We are always looking for subtle and nuanced analyses, and these are the kind of pieces that don’t tend to shoot up in the Google rankings: pieces that approach these issues in less direct ways — as in reviews of novels, for instance, or interviews with poets — that again, we feel are important, and yet you will not find these in the first three pages of Google results for your search. In fact, the first three pages that result from that search only include 4 pieces from LARB — the rest are posts (from The Jerusalem Post, for example, or sites called holylandprinciples, worldpoliticsreview, etc) where people are reacting to a small selection of our pieces. Using Google the way you do doesn’t prove our bias, it shows the bias of internet chatter.

        Your moniker in your first post — “the sad red earth” — references the blood spilled on that ground, and it is the history of violence and the ongoing violence that compels our attention, of course. As we all know too well, the loudest voices speak past each other, and we have attempted in various ways — as in our special series in which Jewish and Arab, Israeli and Palestinian poets spoke to each other, and in the forum on the academic boycott — to engage as many sides as possible in dialogue. In most cases these attempts fail, but we continue to try.

        You ask why David Palumbo-Liu urged a forum on the boycott. He is an activist, and obviously he wanted to argue for his position to our audience. But he did not choose the other participants or exercise any editorial control. And there is not a single publication that has brought together four such powerful voices against the boycott as we did. We also had four voices in favor. It is a shame, we think, too, that only Palumbo-Liu availed himself of our invitation to all participants (and to others) to respond to the other participants. But as a movement that has made large strides in institutional validation in a short time, we thought it was worthy of sustained attention.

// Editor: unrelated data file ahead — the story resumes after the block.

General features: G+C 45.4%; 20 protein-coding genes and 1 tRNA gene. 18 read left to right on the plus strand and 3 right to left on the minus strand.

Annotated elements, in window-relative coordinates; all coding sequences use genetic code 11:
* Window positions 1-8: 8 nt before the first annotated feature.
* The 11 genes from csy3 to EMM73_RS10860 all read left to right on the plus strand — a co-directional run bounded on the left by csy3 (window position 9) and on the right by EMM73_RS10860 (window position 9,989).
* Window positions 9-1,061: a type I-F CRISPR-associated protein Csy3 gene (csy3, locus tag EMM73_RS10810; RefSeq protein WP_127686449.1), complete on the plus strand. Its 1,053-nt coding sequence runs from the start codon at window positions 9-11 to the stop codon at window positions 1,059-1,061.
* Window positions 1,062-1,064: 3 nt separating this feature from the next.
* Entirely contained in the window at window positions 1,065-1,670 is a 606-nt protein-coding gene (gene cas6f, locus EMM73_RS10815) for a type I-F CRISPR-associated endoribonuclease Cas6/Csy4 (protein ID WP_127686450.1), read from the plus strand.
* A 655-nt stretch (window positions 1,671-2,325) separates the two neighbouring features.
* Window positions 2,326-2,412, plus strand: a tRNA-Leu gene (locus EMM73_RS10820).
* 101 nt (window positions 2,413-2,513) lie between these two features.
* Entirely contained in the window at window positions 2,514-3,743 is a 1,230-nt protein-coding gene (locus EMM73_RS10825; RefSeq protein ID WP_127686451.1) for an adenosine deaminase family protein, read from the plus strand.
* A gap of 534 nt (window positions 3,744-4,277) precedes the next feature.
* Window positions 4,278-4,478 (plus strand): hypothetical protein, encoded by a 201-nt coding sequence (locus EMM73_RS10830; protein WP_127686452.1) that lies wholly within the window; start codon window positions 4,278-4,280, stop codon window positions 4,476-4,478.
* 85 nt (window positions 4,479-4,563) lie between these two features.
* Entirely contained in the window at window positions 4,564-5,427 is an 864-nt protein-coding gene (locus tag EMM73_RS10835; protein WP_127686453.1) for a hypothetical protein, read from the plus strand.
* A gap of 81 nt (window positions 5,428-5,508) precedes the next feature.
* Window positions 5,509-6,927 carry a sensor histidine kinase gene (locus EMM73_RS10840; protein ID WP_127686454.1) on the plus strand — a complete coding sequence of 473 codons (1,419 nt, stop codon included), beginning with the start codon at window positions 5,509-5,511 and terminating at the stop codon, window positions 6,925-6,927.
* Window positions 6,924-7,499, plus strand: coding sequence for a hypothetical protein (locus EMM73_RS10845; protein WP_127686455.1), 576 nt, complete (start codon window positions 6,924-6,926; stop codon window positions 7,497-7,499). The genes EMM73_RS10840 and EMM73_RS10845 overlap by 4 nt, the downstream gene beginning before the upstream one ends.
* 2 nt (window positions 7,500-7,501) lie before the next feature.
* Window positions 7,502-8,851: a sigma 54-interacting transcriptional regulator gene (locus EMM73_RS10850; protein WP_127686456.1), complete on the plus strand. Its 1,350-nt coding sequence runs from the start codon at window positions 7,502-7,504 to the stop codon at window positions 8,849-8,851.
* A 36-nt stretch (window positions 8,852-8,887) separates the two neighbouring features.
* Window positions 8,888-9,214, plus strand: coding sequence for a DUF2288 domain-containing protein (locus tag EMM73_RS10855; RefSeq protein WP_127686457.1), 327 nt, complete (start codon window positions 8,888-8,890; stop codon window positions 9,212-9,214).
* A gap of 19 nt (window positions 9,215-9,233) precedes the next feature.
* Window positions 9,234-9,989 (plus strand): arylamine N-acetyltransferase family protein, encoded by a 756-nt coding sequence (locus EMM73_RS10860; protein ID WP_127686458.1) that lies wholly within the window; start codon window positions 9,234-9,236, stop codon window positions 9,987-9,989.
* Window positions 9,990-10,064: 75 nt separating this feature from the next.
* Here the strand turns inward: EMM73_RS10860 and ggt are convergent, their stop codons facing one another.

One of the reasons, of course, that people don’t always respond to arguments like those made in the forum — that is, one of the reasons the other participants didn’t respond further — is because the very language different sides use seems to make discussion impossible. For instance, to call Mondoweiss a “profoundly anti-Semitic” website as you do here — how can one respond to this? Founded by Jews, edited from “a progressive Jewish perspective,” with an emphasis on “Jewish American identity” — whatever one thinks of its politics, to call it profoundly anti-Semitic is simply to use the kind of rhetorical overkill that makes true conversation impossible. Does saying that imply agreement with Mondoweiss’s politics? No. Anti-Zionism, too, takes many different forms, in some cases based on a desire to eliminate Israel, yes. But for none of the writers you mention in your note is this the case: for Ben Ehrenreich, Alex Kane, Omri Boehm, and many other writers in our pages, it is based on a desire to stop the killing, or a desire to find a lasting resolution — a desire, in other words, for peace. Your charge that there is “an invisibility of any writing presenting an alternative view of the Arab-Israeli conflict” is, in fact, true only in that the majority of voices we have published on Israel are, in fact, Israeli and Jewish, and we have not published any piece by representatives of neo-Nazi parties, of Golden Dawn, of the Muslim Brotherhood, or other such parties that are anti-Semitic, anti-Zionist, and dedicated to the destruction of Israel. This is true of absolutely none of our writers.

        To that end the argument you are making here is a real disservice to the 75 writers we have published whose work revolves in some way around Israel, and who are not interested in hitting hot buttons, not trying to forward a particular political agenda, but instead are offering pieces of considered scholarship on the Middle East and its ancillary issues, pieces of engaged literary criticism, and personal, essayistic reflections. Your calculus of our bias takes a huge rolling pin and drags it over these writers, all of whom have worked with their full hearts and minds to produce the best work they can. While flattening out that work into a simplistic pro- or anti-Israel rubric may be exciting to some, it is not of interest to us: it does not represent our writers, nor our magazine, with any accuracy, nor is it informative to any reader who wants a true picture of the kind of magazine we’ve been, still are, and will continue to be.